Organized by the Computer Entertainment Supplier's Association (CESA) and Nikkei Business Publications Inc., the Tokyo Game Show first debuted in 1996 and was held twice a year, back when Japan was once the video game capital of the world.
After America stole that title in 2002, the TGS has since been an annual event every September, bringing the growing Asian gaming community closer together, while still showing off some upcoming Western titles.
Following sluggish numbers due to the global recession in 2007, the Tokyo Game Show has continued to expand and break their own records each year. 2018 saw 668 companies and organizations (609 last year) presenting a total of 1,568 game titles from across 41 different countries and regions. Here's our recap from last year's TGS!
"Welcome to the Next Stage"
Their theme this year is "Welcome to the Next Stage," which relates to some change-ups in the gaming industry that became evident last year through the explosion of Virtual Reality (VR) hardware and software, and the continuing success of unique Indie Game titles. Also, while TGS has been hosting e-Sports competitions for a few years now, it's only this year that it's been taken more seriously - partly in thanks to Konami Digital Entertainment Co. and their recent sponsorship.
A few years ago, Konami had decided to shift away from console gaming, terminating their business partnership with Kojima Productions (responsible for the Metal Gear series) and instead focus on their more profitable sports gyms, slot machines, and mobile gaming. The Konami booth last year was tiny, demonstrating only two games. Yet in 2018, as I stepped into the main hall of Makuhari Messe, my eyes were first drawn to the massive and visually spectacular Konami booth, ten-times in size, showing off their latest soccer/football game Winning Eleven 2019 for the PS4, their maze-based action party game Super Bomberman R for the PS4 and Nintendo Switch, the platforming adventure sequel La-Mulana 2 for the PS4 and Switch, a new version of their romance-simulation LovePlus Every for the iOS and Android, and many others. It seems that after Konami decided to go full-swing into promoting e-Sports in Japan - going so far as to revise their Winning Eleven 2019 (known as Pro Evolution Soccer 2019 in North America) so to better suit the e-Sports competitions - they are showing signs of returning to the gaming industry.
Does this mean they'll be rehiring Hideo Kojima to make a new Metal Gear Solid title? In my humble opinion, probably not.
His Kojima Productions company has been working with Sony Interactive Entertainment (SIE) to complete a new title quite different from the military-stealth game of Metal Gear. The upcoming Death Stranding stars Walking Dead's Norman Reedus, with trailers showing Reedus traversing across a desolate landscape, carrying a fetus in a jar, while hiding from invisible creatures. Little is known about Kojima's Death Stranding - including the release date - though Sony had visuals from the game on display, as well as a life-like statue of Norman Reedus in his gaming costume, where visitors could take their picture.
Ironically, Sony decided to place the Death Stranding promotional area directly next to the Konami booth. I couldn't help but feel this was done on purpose.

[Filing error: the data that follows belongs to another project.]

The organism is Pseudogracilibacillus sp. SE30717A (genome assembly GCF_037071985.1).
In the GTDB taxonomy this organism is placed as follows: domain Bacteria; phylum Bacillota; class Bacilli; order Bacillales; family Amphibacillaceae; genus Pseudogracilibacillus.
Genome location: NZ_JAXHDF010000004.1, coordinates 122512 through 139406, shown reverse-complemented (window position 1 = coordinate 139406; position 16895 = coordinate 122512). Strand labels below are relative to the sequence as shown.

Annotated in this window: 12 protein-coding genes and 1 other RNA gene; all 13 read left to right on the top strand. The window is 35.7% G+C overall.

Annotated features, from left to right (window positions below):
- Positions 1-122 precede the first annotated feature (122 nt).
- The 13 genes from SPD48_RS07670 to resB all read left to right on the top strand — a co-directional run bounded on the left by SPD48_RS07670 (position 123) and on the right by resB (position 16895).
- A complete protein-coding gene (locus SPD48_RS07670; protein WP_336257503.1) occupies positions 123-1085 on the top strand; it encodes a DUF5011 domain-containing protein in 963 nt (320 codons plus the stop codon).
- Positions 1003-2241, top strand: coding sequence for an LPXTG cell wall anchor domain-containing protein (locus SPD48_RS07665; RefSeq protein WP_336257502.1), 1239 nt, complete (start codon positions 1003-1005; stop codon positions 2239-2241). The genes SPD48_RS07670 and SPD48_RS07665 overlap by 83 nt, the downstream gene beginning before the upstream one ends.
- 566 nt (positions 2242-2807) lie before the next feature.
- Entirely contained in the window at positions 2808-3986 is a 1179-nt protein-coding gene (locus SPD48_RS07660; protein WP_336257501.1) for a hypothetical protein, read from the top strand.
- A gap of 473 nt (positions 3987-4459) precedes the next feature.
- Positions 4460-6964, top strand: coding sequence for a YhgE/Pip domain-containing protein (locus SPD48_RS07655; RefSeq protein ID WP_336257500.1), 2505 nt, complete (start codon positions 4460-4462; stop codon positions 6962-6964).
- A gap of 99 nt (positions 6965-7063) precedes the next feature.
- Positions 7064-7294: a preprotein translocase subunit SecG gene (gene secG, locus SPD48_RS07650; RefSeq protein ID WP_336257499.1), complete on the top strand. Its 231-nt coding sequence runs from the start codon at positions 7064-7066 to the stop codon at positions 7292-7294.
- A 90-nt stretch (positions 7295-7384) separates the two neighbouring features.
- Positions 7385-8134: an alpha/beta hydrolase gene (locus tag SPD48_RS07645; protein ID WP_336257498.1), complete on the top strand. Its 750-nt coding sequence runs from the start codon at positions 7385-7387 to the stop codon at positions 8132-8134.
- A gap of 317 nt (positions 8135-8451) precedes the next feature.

Yet the two biggest playable titles at the PlayStation booth were Capcom's Devil May Cry 5 and Square Enix's Kingdom Hearts III.
The last time we saw Dante battling demons was in Devil May Cry 4 which came out shortly after the release of the PS3, in 2008. The action hack-and-slash series returned in 2013 with a prequel titled DmC: Devil May Cry, which was well-received by critics but not by the fans. Now at long last, Capcom has returned after ten years to bring a new sequel into the series. Devil May Cry 5 is set for release on the PS4 and Xbox One on March 8, 2019.
And Square Enix has taken the same path with their Kingdom Hearts series. After multiple remixes, prequels, prologues, and side stories, the action RPG crossover between Square Enix and Disney is finally getting a true sequel with Kingdom Hearts III, set for release in January 2019. The game will feature returning worlds such as Olympus from Hercules and Caribbean from Pirates of the Caribbean, as well as new stories from Big Hero 8 and Toy Story, and a new, original world that has yet to be disclosed.
And speaking of Square Enix, they were also demonstrating their new Dragon Quest Builders 2, set for release on December 20 for the PS4 and Switch. Like the previous installment, the game combines the Dragon Quest RPG elements with gathering and collecting, similar to Minecraft. The original game was a commercial success, particularly in Japan and the rest of Asia, and certainly warranted a sequel. Other big titles at the Square Enix booth included the next adventures of Lara Croft in the rebooted Shadow of the Tomb Raider, which was just released six days ago for the PS4 and Xbox One, and a remastered version of the 2008 RPG The Last Remnant, scheduled for release on the PS4 on December 6.
Over at the Capcom booth, Devil May Cry 5 wasn't their only big attraction, nor their remastered version of Biohazard 2 (Resident Evil 2 in English) for the PS4 and Xbox One on January 25. The big event was surrounding the Rockman (Mega Man) character. Visitors were able to get a full demonstration of the latest Rockman 11 scheduled for release on the PS4, Xbox One, and Switch in early October, as well as try the demo which, although currently available in the West, was a first time in Japan.
Plus, this year marked the 30th Anniversary of the platforming-shooter Rockman series, and Capcom had a separate booth which showcased the game's history, as well as commemorative coins, illustrations, and figures - most of which were available for purchase.